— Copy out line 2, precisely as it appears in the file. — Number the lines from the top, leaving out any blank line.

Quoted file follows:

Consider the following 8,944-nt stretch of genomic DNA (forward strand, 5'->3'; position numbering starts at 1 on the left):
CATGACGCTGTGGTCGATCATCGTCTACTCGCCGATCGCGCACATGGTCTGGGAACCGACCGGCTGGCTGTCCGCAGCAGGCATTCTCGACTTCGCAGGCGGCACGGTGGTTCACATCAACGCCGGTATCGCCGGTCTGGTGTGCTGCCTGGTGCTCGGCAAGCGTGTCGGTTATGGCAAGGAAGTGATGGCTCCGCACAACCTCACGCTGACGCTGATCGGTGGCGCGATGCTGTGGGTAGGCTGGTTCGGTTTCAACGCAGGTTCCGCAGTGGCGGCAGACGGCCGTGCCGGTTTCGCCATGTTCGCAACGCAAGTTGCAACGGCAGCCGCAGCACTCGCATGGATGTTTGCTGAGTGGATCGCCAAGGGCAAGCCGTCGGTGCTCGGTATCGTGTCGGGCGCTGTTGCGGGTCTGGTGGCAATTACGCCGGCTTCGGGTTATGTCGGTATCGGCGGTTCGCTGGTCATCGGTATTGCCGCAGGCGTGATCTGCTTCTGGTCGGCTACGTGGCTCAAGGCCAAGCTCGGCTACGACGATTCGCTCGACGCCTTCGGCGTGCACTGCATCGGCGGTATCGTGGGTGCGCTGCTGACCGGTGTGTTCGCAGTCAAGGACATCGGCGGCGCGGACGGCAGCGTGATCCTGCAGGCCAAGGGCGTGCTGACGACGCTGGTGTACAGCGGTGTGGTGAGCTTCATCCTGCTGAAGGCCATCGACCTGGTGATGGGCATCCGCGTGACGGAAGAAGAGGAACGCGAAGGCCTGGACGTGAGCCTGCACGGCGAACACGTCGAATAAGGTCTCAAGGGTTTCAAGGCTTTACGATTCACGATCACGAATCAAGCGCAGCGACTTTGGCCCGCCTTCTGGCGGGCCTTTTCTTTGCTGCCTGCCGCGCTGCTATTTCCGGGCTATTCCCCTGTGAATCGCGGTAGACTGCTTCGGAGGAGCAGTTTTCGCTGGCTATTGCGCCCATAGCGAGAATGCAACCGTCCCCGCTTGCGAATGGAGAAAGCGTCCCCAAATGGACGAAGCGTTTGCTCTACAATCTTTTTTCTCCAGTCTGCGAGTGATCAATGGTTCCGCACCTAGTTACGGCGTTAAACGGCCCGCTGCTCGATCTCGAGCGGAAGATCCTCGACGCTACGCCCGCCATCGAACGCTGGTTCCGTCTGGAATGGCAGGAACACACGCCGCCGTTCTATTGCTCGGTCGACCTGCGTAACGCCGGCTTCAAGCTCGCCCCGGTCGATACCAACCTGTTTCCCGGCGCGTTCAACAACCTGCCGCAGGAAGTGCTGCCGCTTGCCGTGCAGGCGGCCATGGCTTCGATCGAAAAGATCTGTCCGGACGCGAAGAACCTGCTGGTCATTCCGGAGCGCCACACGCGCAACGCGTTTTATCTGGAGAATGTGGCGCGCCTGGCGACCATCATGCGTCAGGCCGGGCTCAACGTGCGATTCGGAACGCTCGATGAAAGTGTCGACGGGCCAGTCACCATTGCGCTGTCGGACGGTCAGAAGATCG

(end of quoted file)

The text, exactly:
CATGACGCTGTGGTCGATCATCGTCTACTCGCCGATCGCGCACATGGTCTGGGAACCGACCGGCTGGCTGTCCGCAGCAGGCATTCTCGACTTCGCAGGCGGCACGGTGGTTCACATCAACGCCGGTATCGCCGGTCTGGTGTGCTGCCTGGTGCTCGGCAAGCGTGTCGGTTATGGCAAGGAAGTGATGGCTCCGCACAACCTCACGCTGACGCTGATCGGTGGCGCGATGCTGTGGGTAGGCTGGTTCGGTTTCAACGCAGGTTCCGCAGTGGCGGCAGACGGCCGTGCCGGTTTCGCCATGTTCGCAACGCAAGTTGCAACGGCAGCCGCAGCACTCGCATGGATGTTTGCTGAGTGGATCGCCAAGGGCAAGCCGTCGGTGCTCGGTATCGTGTCGGGCGCTGTTGCGGGTCTGGTGGCAATTACGCCGGCTTCGGGTTATGTCGGTATCGGCGGTTCGCTGGTCATCGGTATTGCCGCAGGCGTGATCTGCTTCTGGTCGGCTACGTGGCTCAAGGCCAAGCTCGGCTACGACGATTCGCTCGACGCCTTCGGCGTGCACTGCATCGGCGGTATCGTGGGTGCGCTGCTGACCGGTGTGTTCGCAGTCAAGGACATCGGCGGCGCGGACGGCAGCGTGATCCTGCAGGCCAAGGGCGTGCTGACGACGCTGGTGTACAGCGGTGTGGTGAGCTTCATCCTGCTGAAGGCCATCGACCTGGTGATGGGCATCCGCGTGACGGAAGAAGAGGAACGCGAAGGCCTGGACGTGAGCCTGCACGGCGAACACGTCGAATAAGGTCTCAAGGGTTTCAAGGCTTTACGATTCACGATCACGAATCAAGCGCAGCGACTTTGGCCCGCCTTCTGGCGGGCCTTTTCTTTGCTGCCTGCCGCGCTGCTATTTCCGGGCTATTCCCCTGTGAATCGCGGTAGACTGCTTCGGAGGAGCAGTTTTCGCTGGCTATTGCGCCCATAGCGAGAATGCAACCGTCCCCGCTTGCGAATGGAGAAAGCGTCCCCAAATGGACGAAGCGTTTGCTCTACAATCTTTTTTCTCCAGTCTGCGAGTGATCAATGGTTCCGCACCTAGTTACGGCGTTAAACGGCCCGCTGCTCGATCTCGAGCGGAAGATCCTCGACGCTACGCCCGCCATCGAACGCTGGTTCCGTCTGGAATGGCAGGAACACACGCCGCCGTTCTATTGCTCGGTCGACCTGCGTAACGCCGGCTTCAAGCTCGCCCCGGTCGATACCAACCTGTTTCCCGGCGCGTTCAACAACCTGCCGCAGGAAGTGCTGCCGCTTGCCGTGCAGGCGGCCATGGCTTCGATCGAAAAGATCTGTCCGGACGCGAAGAACCTGCTGGTCATTCCGGAGCGCCACACGCGCAACGCGTTTTATCTGGAGAATGTGGCGCGCCTGGCGACCATCATGCGTCAGGCCGGGCTCAACGTGCGATTCGGAACGCTCGATGAAAGTGTCGACGGGCCAGTCACCATTGCGCTGTCGGACGGTCAGAAGATCG